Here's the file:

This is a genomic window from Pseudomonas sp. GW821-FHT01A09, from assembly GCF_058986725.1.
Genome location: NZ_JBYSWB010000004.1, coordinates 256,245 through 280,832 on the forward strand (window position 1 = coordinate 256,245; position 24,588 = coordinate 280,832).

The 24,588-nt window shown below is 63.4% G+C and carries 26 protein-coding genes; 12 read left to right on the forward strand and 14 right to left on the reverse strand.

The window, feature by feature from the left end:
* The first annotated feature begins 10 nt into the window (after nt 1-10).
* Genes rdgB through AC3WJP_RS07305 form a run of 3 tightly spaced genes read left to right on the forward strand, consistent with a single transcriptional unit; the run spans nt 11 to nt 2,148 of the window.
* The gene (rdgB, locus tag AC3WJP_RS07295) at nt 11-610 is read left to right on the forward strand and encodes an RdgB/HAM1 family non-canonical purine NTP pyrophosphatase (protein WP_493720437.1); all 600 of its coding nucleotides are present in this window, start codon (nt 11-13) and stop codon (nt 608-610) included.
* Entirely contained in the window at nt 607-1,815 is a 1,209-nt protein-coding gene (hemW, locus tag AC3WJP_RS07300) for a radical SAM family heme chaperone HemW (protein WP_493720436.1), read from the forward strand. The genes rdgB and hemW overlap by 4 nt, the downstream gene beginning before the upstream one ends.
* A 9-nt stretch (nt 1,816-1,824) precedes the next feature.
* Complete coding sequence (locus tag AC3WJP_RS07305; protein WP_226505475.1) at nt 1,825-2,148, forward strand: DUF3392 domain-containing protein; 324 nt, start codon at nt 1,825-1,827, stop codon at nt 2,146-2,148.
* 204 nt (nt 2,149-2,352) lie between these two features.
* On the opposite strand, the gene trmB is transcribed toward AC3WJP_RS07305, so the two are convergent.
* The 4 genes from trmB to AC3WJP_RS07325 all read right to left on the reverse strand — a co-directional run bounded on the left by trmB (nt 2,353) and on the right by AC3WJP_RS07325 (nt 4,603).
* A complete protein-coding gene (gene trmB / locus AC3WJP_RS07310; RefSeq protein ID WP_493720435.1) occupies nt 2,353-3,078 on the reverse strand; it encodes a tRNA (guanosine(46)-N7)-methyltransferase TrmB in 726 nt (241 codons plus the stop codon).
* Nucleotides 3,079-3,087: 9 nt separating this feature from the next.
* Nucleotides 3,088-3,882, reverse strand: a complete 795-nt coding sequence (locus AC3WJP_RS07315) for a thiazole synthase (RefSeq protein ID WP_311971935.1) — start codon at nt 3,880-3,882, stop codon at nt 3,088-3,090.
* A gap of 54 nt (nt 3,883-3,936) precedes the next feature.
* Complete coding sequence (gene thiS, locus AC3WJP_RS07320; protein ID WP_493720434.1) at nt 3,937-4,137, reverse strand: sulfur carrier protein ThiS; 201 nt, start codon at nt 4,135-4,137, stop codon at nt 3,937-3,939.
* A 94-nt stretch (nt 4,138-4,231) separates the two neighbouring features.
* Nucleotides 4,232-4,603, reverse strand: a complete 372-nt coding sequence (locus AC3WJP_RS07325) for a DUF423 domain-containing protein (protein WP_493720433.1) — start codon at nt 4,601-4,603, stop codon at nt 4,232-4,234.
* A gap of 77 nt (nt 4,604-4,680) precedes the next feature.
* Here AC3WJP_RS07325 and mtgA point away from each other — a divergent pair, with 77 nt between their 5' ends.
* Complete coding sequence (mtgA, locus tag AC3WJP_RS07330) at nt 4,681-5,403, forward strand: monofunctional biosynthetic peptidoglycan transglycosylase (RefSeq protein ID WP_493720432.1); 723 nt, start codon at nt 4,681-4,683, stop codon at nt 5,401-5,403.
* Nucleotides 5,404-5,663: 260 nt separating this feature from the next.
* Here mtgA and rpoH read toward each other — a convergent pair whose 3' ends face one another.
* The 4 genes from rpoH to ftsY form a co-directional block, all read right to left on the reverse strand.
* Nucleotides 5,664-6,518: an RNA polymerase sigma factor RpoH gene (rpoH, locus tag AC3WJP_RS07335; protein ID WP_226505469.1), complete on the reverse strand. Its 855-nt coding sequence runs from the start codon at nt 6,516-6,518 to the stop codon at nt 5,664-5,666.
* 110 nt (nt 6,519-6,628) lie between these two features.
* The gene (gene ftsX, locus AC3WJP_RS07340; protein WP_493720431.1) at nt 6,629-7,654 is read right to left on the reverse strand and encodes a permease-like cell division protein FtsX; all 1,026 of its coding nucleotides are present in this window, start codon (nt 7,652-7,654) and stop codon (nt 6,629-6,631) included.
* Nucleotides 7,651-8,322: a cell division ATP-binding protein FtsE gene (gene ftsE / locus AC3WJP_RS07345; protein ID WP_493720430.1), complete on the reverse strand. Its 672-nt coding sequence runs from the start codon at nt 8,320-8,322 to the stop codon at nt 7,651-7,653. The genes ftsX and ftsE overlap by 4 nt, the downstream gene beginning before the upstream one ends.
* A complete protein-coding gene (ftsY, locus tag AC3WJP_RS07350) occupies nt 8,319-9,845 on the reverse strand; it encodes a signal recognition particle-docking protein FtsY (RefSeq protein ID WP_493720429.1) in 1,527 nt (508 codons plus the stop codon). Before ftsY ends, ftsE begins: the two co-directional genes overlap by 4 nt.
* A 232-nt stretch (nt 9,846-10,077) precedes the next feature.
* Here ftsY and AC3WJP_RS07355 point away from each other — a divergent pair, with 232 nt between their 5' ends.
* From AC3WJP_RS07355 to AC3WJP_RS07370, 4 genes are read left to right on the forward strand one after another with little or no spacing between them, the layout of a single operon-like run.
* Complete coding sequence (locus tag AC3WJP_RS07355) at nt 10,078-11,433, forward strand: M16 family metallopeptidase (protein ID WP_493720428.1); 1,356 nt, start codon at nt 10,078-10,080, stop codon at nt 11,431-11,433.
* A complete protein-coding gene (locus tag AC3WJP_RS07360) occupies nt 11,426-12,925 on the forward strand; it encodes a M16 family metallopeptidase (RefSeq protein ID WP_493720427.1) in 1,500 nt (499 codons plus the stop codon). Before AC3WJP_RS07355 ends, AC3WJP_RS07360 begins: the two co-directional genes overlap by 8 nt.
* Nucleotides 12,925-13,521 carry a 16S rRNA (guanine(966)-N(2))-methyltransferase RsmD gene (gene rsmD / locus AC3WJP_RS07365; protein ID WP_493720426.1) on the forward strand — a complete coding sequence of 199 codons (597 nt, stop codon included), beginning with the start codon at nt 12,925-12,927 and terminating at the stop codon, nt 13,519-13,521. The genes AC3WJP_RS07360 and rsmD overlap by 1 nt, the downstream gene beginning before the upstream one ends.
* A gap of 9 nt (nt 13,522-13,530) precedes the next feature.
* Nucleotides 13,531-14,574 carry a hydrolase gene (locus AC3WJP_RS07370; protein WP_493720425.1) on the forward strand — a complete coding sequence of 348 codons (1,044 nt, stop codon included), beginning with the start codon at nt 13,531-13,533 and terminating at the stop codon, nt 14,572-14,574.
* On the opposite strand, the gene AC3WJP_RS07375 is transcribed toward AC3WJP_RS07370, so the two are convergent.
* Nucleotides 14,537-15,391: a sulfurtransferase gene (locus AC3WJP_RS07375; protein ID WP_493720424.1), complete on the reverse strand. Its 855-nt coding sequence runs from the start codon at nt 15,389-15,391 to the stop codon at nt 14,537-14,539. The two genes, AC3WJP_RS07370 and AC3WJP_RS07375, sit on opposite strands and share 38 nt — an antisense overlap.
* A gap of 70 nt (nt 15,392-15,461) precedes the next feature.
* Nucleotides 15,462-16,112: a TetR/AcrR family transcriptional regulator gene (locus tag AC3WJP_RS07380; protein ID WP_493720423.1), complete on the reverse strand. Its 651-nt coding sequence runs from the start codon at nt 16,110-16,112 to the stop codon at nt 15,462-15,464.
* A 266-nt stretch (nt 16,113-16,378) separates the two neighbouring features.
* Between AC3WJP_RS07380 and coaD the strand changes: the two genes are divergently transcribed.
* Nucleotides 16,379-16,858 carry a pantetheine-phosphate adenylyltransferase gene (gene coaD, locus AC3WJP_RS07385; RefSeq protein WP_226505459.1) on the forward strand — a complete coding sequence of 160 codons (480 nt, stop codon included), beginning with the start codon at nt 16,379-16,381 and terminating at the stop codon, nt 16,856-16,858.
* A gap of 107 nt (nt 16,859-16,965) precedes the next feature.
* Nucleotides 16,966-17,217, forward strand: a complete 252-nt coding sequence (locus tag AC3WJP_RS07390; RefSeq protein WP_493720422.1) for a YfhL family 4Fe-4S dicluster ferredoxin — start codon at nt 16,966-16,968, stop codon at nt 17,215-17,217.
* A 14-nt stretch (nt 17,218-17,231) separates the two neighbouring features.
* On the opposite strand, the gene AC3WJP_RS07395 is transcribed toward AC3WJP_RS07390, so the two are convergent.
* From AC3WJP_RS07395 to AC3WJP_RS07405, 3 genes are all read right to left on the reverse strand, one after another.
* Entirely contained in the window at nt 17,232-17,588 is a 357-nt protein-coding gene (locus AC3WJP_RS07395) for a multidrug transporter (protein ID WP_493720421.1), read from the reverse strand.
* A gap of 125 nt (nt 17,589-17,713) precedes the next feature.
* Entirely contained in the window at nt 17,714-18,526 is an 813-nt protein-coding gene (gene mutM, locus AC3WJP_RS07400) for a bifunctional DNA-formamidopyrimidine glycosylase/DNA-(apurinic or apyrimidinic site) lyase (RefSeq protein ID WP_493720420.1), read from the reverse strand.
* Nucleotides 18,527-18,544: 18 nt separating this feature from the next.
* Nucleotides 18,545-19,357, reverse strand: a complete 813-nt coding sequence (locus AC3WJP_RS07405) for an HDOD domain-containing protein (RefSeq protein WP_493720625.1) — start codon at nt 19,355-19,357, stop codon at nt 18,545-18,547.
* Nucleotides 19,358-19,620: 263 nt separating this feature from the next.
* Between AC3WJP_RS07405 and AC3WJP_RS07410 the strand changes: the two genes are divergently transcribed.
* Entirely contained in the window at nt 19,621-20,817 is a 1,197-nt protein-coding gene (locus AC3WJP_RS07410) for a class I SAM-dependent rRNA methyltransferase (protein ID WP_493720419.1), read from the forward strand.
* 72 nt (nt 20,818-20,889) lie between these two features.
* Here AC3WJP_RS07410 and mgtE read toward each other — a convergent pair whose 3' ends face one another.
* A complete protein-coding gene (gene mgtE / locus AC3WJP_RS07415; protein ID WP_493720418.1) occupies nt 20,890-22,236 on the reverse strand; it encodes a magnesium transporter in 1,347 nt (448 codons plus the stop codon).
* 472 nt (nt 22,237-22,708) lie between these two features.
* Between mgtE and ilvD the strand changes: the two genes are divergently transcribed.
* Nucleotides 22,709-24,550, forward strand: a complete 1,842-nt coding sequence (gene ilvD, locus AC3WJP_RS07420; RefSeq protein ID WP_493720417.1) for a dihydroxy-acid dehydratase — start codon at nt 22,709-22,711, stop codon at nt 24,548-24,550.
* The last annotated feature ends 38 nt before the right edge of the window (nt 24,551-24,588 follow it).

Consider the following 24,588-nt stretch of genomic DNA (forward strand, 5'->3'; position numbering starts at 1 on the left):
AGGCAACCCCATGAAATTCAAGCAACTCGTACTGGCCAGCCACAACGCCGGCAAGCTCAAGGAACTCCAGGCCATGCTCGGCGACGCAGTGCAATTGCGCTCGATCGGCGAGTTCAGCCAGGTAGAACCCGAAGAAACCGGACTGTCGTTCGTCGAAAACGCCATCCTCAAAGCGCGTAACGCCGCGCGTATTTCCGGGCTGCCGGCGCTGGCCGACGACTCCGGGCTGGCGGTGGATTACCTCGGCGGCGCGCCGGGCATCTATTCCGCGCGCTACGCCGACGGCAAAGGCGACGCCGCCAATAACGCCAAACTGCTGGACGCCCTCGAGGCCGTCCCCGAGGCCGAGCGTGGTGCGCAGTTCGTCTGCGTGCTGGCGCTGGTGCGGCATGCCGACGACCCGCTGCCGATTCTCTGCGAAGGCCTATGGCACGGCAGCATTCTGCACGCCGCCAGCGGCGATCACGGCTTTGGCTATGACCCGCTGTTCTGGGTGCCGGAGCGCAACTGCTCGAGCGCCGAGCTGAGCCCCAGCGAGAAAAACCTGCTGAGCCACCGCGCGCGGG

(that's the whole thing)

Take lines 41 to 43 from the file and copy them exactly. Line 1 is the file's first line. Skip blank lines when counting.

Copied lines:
* Nucleotides 14,537-15,391: a sulfurtransferase gene (locus AC3WJP_RS07375; protein ID WP_493720424.1), complete on the reverse strand. Its 855-nt coding sequence runs from the start codon at nt 15,389-15,391 to the stop codon at nt 14,537-14,539. The two genes, AC3WJP_RS07370 and AC3WJP_RS07375, sit on opposite strands and share 38 nt — an antisense overlap.
* A gap of 70 nt (nt 15,392-15,461) precedes the next feature.
* Nucleotides 15,462-16,112: a TetR/AcrR family transcriptional regulator gene (locus tag AC3WJP_RS07380; protein ID WP_493720423.1), complete on the reverse strand. Its 651-nt coding sequence runs from the start codon at nt 16,110-16,112 to the stop codon at nt 15,462-15,464.